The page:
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Laurie Lipton: Techno Rococo

ACE GALLERY, LOS ANGELES

(February-June, 2016)

Laurie Lipton’s solo exhibition, Techno Rococo, is an ironic take on our society’s complicated progress from the industrial to the tech revolutions. While her complex vision — a dystopian future featuring details of retro beauty juxtaposed with contemporary references — comes across like a horror movie, the exhibition is mesmerizing. Lipton’s large photorealist, graphite pencil and charcoal drawings all have a surreal twist, seducing the viewer into approaching the way a Diane Arbus or a Joel-Peter Witkin photograph compels us to dance. But once up close and present, the viewer is assaulted with a barrage of imagery. It hits deep. This dance of seduction can get uncomfortable; a tap dance of cacophonous beats that may have you stepping on your own feet.

Born in 1953, Lipton grew up during a time when many women stayed home to take care of the household. In her piece Cooked, a well-coiffed housewife is in her kitchen seemingly making dinner. Instead of the juicy turkey one might expect, however, she is extricating a tired, run-down machine from the oven. The cupboards are packed – not with food , but tubes and pipes. She seems happy and completely oblivious. In another piece, Off, the housewife stands in front of an open refrigerator holding a bottle of milk; the refrigerator is loaded with rotten food. When you look closely, two sly, satirical details of this disturbing tableau surreptitiously emerge: The cord to the icebox lies unplugged on the floor while the housewife herself has a small crack in her front tooth; the smile is blemished. The tech revolution doesn’t go unmocked either. In Wired, a wrinkled arm dominates a busy digital-wire background, the hand holding a cellphone with a selfie image capturing a partial view of a face. A single troubled eye looks out toward the viewer.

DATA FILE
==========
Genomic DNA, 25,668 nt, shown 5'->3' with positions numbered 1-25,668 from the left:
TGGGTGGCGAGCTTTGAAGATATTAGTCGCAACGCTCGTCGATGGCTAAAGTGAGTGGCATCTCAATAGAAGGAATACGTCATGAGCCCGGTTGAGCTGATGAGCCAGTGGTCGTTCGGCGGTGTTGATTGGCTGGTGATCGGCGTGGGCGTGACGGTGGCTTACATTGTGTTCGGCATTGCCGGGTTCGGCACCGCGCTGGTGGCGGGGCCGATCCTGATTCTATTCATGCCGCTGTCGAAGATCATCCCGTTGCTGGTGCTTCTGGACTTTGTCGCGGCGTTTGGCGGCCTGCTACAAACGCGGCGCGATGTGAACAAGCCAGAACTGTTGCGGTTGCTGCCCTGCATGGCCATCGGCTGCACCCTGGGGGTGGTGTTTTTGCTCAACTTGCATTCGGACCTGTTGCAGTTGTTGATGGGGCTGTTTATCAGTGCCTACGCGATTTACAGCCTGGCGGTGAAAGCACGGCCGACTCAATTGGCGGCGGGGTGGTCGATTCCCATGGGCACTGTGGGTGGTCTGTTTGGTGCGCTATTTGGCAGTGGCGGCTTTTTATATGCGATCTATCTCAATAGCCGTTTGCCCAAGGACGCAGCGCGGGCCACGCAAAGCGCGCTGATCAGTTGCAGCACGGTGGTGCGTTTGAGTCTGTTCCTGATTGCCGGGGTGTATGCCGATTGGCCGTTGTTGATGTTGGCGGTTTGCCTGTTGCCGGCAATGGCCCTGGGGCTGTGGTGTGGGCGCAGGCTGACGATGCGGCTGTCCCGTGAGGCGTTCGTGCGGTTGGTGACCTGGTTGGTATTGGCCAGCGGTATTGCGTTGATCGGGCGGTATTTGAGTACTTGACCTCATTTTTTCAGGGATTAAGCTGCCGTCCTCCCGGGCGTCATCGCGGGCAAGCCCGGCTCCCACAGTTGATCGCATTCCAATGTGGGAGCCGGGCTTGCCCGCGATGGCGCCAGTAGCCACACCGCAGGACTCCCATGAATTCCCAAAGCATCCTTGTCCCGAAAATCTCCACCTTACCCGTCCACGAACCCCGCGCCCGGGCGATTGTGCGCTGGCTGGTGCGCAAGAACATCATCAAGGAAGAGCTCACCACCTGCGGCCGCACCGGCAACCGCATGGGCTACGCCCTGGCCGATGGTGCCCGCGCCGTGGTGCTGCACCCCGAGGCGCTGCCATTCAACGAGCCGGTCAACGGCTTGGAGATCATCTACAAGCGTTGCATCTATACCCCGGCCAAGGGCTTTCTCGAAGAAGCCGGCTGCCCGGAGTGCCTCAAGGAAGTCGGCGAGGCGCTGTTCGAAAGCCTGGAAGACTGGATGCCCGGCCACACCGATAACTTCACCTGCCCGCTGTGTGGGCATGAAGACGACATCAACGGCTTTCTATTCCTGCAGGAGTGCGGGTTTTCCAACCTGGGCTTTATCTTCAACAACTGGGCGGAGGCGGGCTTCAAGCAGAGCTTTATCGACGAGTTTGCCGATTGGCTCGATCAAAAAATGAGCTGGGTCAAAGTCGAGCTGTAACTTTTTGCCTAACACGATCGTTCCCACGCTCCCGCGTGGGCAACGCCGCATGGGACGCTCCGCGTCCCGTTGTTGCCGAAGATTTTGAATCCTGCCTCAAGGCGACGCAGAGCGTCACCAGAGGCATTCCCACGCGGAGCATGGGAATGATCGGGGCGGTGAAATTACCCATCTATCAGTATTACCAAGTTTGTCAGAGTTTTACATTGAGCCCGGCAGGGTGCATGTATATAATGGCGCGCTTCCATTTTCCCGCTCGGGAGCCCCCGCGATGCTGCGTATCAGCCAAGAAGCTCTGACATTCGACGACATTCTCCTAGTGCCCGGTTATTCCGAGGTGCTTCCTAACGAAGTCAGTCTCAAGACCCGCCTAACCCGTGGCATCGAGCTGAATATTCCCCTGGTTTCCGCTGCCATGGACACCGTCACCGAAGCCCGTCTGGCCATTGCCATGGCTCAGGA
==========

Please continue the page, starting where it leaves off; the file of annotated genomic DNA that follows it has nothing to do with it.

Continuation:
Disturbing, humorous, apocalyptic, entertaining, the dance goes back and forth. Lipton’s conclusion is unmistakable: our collective soul is dying. But maybe we will just ignore the chaos, our inevitable destruction and death, like lemmings walking off a cliff.

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MICHAEL McCALL is a Los Angeles based visual artist. His work is represented by Timothy Yarger Fine Art in Beverly Hills, California. Michael is currently completing a memoir, Captain Squid and the Tentacle Room, to be released in the next year.

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